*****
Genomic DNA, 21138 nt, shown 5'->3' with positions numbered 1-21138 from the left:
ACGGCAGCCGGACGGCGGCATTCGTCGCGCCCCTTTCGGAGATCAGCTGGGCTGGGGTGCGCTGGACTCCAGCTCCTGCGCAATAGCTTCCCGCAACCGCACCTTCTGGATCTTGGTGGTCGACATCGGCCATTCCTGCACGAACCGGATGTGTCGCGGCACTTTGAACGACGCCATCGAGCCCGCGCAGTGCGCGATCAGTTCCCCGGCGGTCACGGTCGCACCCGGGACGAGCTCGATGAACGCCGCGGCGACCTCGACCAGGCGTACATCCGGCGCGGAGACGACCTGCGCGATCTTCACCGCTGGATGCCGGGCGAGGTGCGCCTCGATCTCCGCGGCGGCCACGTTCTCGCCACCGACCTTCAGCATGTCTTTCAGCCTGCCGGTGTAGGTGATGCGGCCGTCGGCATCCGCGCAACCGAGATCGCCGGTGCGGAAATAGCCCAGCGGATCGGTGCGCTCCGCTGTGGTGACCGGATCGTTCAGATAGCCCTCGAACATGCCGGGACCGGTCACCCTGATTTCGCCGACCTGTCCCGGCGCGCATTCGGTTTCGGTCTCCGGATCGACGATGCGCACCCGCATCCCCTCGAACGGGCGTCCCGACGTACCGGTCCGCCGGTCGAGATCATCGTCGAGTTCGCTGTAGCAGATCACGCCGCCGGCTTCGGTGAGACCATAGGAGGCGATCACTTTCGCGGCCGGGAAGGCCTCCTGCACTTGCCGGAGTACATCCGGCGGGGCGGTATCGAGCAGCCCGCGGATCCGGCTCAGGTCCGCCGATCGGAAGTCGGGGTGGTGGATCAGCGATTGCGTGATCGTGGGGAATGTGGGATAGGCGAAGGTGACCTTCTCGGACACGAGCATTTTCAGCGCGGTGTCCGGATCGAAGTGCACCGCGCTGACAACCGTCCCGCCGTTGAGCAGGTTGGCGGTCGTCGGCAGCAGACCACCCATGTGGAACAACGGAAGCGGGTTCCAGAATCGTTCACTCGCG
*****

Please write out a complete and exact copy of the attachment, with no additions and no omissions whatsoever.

Genomic DNA, 21138 nt, shown 5'->3' with positions numbered 1-21138 from the left:
ACGGCAGCCGGACGGCGGCATTCGTCGCGCCCCTTTCGGAGATCAGCTGGGCTGGGGTGCGCTGGACTCCAGCTCCTGCGCAATAGCTTCCCGCAACCGCACCTTCTGGATCTTGGTGGTCGACATCGGCCATTCCTGCACGAACCGGATGTGTCGCGGCACTTTGAACGACGCCATCGAGCCCGCGCAGTGCGCGATCAGTTCCCCGGCGGTCACGGTCGCACCCGGGACGAGCTCGATGAACGCCGCGGCGACCTCGACCAGGCGTACATCCGGCGCGGAGACGACCTGCGCGATCTTCACCGCTGGATGCCGGGCGAGGTGCGCCTCGATCTCCGCGGCGGCCACGTTCTCGCCACCGACCTTCAGCATGTCTTTCAGCCTGCCGGTGTAGGTGATGCGGCCGTCGGCATCCGCGCAACCGAGATCGCCGGTGCGGAAATAGCCCAGCGGATCGGTGCGCTCCGCTGTGGTGACCGGATCGTTCAGATAGCCCTCGAACATGCCGGGACCGGTCACCCTGATTTCGCCGACCTGTCCCGGCGCGCATTCGGTTTCGGTCTCCGGATCGACGATGCGCACCCGCATCCCCTCGAACGGGCGTCCCGACGTACCGGTCCGCCGGTCGAGATCATCGTCGAGTTCGCTGTAGCAGATCACGCCGCCGGCTTCGGTGAGACCATAGGAGGCGATCACTTTCGCGGCCGGGAAGGCCTCCTGCACTTGCCGGAGTACATCCGGCGGGGCGGTATCGAGCAGCCCGCGGATCCGGCTCAGGTCCGCCGATCGGAAGTCGGGGTGGTGGATCAGCGATTGCGTGATCGTGGGGAATGTGGGATAGGCGAAGGTGACCTTCTCGGACACGAGCATTTTCAGCGCGGTGTCCGGATCGAAGTGCACCGCGCTGACAACCGTCCCGCCGTTGAGCAGGTTGGCGGTCGTCGGCAGCAGACCACCCATGTGGAACAACGGAAGCGGGTTCCAGAATCGTTCACTCGCG